the issue is that there are too many variables (atomic forces) to
consider when simulating how an amino acid chain would fold, in which
case only a quantum computer can be used to simulate it.
These many variables, taking as an example the ones you mentioned, the atomic forces, are somehow grouped in order to facilitate the calculations; thus, it is not necessary for absolutely everything to be simulated simultaneously.
A notable example of this is when the K computer (one of the most powerful supercomputers in Japan, but far from being an optimized quantum computer) calculated the force needed to untie the DNA strands of histones (without taking into account the interactions between each nucleotide).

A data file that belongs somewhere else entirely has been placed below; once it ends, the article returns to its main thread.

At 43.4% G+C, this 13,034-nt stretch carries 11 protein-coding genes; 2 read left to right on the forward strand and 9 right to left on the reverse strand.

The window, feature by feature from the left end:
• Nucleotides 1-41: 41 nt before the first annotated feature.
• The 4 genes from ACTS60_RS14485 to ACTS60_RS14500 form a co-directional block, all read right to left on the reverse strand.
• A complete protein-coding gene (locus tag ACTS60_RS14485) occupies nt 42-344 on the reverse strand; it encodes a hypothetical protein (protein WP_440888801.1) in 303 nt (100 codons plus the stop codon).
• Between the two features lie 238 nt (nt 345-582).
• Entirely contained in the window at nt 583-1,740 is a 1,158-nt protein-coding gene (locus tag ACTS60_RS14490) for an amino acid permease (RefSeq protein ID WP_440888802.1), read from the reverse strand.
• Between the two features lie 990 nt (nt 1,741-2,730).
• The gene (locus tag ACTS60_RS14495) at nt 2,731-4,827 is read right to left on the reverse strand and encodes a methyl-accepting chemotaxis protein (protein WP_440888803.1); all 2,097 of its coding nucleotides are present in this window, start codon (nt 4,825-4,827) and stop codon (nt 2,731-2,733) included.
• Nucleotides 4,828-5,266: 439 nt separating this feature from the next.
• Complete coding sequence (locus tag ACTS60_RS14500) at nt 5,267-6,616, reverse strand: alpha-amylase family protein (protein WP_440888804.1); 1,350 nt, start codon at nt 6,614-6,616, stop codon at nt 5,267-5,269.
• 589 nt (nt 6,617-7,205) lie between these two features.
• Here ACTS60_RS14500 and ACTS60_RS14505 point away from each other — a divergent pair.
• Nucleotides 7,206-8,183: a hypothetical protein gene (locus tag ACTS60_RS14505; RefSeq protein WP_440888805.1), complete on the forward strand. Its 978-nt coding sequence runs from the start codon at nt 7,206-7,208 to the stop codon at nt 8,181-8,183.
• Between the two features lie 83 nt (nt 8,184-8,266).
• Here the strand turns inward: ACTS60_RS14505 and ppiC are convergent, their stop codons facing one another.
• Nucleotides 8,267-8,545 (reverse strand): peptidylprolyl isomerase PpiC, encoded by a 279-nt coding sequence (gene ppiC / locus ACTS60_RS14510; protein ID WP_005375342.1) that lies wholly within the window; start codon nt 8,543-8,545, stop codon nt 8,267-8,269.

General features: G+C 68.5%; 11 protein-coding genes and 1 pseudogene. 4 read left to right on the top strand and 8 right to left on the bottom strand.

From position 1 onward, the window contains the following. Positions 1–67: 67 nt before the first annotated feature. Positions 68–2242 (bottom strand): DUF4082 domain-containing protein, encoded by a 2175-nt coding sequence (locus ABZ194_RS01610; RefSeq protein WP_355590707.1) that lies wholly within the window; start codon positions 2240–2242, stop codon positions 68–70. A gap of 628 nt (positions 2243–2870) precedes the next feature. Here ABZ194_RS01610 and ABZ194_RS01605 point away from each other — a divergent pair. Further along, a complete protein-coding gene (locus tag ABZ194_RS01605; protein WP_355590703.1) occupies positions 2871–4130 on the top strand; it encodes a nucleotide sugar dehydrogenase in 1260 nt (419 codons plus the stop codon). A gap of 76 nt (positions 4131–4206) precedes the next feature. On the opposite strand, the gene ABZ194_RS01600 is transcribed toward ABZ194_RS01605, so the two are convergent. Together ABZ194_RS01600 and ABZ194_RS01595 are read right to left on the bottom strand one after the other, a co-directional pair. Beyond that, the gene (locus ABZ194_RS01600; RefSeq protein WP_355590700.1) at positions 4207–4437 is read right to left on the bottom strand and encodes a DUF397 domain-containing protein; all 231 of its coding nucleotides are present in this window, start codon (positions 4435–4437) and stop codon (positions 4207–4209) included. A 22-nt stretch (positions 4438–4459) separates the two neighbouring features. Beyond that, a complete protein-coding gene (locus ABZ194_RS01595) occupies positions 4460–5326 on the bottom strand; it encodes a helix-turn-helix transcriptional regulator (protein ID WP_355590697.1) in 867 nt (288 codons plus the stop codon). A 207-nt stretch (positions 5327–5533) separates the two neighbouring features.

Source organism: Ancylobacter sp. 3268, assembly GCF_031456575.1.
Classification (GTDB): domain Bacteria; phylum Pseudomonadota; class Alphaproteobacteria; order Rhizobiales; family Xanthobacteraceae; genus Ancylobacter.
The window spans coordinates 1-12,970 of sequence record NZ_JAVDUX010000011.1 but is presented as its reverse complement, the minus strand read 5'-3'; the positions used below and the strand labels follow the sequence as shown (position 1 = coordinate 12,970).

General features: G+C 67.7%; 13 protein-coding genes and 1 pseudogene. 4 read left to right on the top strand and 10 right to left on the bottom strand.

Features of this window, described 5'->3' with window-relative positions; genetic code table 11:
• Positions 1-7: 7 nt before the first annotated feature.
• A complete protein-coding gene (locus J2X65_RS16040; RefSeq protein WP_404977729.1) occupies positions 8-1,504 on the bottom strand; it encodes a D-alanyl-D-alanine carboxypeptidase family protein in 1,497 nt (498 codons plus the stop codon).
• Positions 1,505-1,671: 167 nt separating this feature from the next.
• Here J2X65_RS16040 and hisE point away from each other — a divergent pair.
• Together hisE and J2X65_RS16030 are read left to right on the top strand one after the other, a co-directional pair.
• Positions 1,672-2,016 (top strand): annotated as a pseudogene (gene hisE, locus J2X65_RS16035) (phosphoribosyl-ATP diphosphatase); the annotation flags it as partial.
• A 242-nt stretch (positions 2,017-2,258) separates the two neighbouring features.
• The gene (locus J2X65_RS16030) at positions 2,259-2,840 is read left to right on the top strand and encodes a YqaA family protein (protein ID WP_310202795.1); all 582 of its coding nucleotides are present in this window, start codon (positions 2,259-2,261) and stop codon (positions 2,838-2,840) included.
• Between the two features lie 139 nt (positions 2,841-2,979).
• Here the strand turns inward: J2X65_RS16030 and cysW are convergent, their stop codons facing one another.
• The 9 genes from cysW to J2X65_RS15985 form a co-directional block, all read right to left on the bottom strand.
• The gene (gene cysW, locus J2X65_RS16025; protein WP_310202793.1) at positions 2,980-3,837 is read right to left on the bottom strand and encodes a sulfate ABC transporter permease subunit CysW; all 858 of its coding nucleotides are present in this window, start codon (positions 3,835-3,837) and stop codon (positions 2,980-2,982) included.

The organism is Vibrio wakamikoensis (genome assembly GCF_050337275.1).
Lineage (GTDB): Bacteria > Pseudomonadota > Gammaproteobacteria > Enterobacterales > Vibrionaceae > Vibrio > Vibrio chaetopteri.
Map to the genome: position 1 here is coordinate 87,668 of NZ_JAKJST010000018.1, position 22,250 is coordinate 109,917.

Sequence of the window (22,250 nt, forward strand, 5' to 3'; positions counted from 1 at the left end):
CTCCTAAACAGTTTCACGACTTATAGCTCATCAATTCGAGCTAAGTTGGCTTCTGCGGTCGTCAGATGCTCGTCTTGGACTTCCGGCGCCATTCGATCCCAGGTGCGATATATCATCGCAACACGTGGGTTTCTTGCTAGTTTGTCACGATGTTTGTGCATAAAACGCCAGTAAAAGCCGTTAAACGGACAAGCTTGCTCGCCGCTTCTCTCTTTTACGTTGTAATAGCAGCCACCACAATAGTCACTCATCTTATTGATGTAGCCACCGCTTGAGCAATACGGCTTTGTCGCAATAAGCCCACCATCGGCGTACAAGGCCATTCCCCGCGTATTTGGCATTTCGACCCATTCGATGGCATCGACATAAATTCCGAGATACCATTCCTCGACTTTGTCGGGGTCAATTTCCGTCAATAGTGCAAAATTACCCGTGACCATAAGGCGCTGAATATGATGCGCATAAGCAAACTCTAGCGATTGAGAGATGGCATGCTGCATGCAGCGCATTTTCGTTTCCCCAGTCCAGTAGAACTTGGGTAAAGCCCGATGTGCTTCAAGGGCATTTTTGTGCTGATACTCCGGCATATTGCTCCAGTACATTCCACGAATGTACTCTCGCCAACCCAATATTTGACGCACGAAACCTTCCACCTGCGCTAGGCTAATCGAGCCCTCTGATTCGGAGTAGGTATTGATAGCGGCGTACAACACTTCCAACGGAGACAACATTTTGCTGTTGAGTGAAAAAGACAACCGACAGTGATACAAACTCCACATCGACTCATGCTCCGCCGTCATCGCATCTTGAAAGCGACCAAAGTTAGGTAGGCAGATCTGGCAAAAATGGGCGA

Multi Scale Modeling of Chromatin and Nucleosomes
By treating multiple atoms as one single particle we can increase the
number of phenomena in our simulation
Basically, they start from the following question: "What is the maximum number of elements and interactions that we can exclude from an analysis object in a simulation in order to still preserve its properties without too much loss and with good accuracy?"
Another example of how this is done is when they apply the Finite Element Method to study hemodynamics in the heart.
They simply transform the heart into a set of regular tetrahedrons, yet still manage to simulate a very wide range of phenomena - such as the rate of consumption of ATP in each part of the heart and the variation in thickness of cardiac muscles during functioning.
Multi-scale Multi-physics Heart Simulator UT-Heart
In other words, they are far from wanting to simulate the heart in all its tissue details. On the contrary, they simplify as much as possible so that simulations are workable on our current supercomputers.